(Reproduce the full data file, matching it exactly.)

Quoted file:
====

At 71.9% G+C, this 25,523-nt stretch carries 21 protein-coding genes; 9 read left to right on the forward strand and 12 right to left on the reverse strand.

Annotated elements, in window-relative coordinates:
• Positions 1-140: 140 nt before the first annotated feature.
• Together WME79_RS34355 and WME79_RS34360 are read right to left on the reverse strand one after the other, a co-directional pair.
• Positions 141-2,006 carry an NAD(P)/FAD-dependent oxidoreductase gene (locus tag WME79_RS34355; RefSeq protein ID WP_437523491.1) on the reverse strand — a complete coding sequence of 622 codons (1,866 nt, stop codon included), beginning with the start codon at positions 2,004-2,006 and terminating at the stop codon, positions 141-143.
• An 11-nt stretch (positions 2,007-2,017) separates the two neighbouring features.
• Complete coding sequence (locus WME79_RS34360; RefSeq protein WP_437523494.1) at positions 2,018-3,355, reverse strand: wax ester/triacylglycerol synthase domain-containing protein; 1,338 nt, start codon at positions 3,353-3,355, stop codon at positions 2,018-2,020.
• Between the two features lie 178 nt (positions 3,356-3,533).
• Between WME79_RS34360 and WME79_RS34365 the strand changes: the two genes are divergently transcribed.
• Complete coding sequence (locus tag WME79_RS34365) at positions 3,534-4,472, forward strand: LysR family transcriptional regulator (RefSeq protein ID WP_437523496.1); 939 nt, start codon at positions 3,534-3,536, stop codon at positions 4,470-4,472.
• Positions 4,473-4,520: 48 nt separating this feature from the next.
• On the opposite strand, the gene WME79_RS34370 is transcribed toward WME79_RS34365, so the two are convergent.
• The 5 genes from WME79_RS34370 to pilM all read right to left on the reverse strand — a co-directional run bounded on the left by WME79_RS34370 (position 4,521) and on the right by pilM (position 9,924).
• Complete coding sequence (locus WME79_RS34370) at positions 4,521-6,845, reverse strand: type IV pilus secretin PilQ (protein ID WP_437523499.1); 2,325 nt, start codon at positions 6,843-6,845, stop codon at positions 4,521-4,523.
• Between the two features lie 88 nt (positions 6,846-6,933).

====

At 71.9% G+C, this 25,523-nt stretch carries 21 protein-coding genes; 9 read left to right on the forward strand and 12 right to left on the reverse strand.

Annotated elements, in window-relative coordinates:
• Positions 1-140: 140 nt before the first annotated feature.
• Together WME79_RS34355 and WME79_RS34360 are read right to left on the reverse strand one after the other, a co-directional pair.
• Positions 141-2,006 carry an NAD(P)/FAD-dependent oxidoreductase gene (locus tag WME79_RS34355; RefSeq protein ID WP_437523491.1) on the reverse strand — a complete coding sequence of 622 codons (1,866 nt, stop codon included), beginning with the start codon at positions 2,004-2,006 and terminating at the stop codon, positions 141-143.
• An 11-nt stretch (positions 2,007-2,017) separates the two neighbouring features.
• Complete coding sequence (locus WME79_RS34360; RefSeq protein WP_437523494.1) at positions 2,018-3,355, reverse strand: wax ester/triacylglycerol synthase domain-containing protein; 1,338 nt, start codon at positions 3,353-3,355, stop codon at positions 2,018-2,020.
• Between the two features lie 178 nt (positions 3,356-3,533).
• Between WME79_RS34360 and WME79_RS34365 the strand changes: the two genes are divergently transcribed.
• Complete coding sequence (locus tag WME79_RS34365) at positions 3,534-4,472, forward strand: LysR family transcriptional regulator (RefSeq protein ID WP_437523496.1); 939 nt, start codon at positions 3,534-3,536, stop codon at positions 4,470-4,472.
• Positions 4,473-4,520: 48 nt separating this feature from the next.
• On the opposite strand, the gene WME79_RS34370 is transcribed toward WME79_RS34365, so the two are convergent.
• The 5 genes from WME79_RS34370 to pilM all read right to left on the reverse strand — a co-directional run bounded on the left by WME79_RS34370 (position 4,521) and on the right by pilM (position 9,924).
• Complete coding sequence (locus WME79_RS34370) at positions 4,521-6,845, reverse strand: type IV pilus secretin PilQ (protein ID WP_437523499.1); 2,325 nt, start codon at positions 6,843-6,845, stop codon at positions 4,521-4,523.
• Between the two features lie 88 nt (positions 6,846-6,933).